• Refractive Mgmt/Intervention

    This prospective study found that the prophylactic use of cyclosporine A after PRK or LASIK is not indicated in a young and healthy population, as it did not produce any benefit in terms of final visual acuity, refractive outcomes or contrast sensitivity.

    Subjects were 124 patients who underwent PRK or LASIK and were then randomized to a standard postoperative treatment regimen with or without the addition of topical cyclosporine A 0.05% emulsion twice daily for three months.

    The use of cyclosporine A did not provide a significant benefit in the rate of visual recovery, final UDVA or patient symptoms, nor did it significantly change measured levels of cytokines present in the tear film.

    Reports of photophobia were worse with cyclosporine one day postoperatively but better by three months postoperatively. PRK patients reported significantly more pain by one day postoperatively with cyclosporine than without it. This subjective report may be related to increased stinging with instillation of the acidic cyclosporine drop, although patients were instructed to report their current pain level in the clinic. LASIK patients had no significant difference in symptoms at any time.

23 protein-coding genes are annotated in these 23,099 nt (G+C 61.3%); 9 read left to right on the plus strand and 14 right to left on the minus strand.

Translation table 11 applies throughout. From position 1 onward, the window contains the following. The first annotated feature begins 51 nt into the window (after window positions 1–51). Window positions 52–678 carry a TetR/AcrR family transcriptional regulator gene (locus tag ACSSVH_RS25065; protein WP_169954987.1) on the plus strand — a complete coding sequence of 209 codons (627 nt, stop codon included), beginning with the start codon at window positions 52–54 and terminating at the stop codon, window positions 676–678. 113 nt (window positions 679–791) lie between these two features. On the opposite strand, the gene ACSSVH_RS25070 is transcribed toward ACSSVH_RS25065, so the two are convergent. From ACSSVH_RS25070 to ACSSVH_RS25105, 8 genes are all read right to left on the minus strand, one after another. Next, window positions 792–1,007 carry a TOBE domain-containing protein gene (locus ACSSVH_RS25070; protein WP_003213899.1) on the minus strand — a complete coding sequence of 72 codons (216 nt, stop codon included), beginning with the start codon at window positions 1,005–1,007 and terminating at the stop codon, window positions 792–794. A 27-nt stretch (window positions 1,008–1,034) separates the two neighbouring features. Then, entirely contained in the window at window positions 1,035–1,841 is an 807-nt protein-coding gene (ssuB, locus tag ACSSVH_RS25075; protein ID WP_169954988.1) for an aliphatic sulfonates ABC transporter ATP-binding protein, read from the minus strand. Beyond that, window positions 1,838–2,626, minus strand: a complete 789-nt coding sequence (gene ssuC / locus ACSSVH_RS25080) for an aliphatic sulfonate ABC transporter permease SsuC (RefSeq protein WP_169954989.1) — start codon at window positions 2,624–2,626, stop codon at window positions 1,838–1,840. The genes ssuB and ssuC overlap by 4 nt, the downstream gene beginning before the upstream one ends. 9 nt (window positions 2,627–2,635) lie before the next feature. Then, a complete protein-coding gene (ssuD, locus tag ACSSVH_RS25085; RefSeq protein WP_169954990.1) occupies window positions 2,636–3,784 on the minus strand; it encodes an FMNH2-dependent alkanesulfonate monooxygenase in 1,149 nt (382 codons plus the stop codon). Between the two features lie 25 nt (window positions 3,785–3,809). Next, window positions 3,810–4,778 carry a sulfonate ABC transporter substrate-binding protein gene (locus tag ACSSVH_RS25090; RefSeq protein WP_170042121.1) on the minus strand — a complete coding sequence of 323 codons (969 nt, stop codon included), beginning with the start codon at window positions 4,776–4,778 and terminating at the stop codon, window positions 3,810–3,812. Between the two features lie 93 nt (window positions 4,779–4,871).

The authors note that this research did not attempt to define the best refractive surgery medication regimen for patients with pre-existing eye disease, such as dry-eye syndrome, as these patients would have been excluded from this study. For patients who obtain relief from chronic dry eye with cyclosporine A drops, it may be appropriate to continue that treatment if refractive surgery is considered.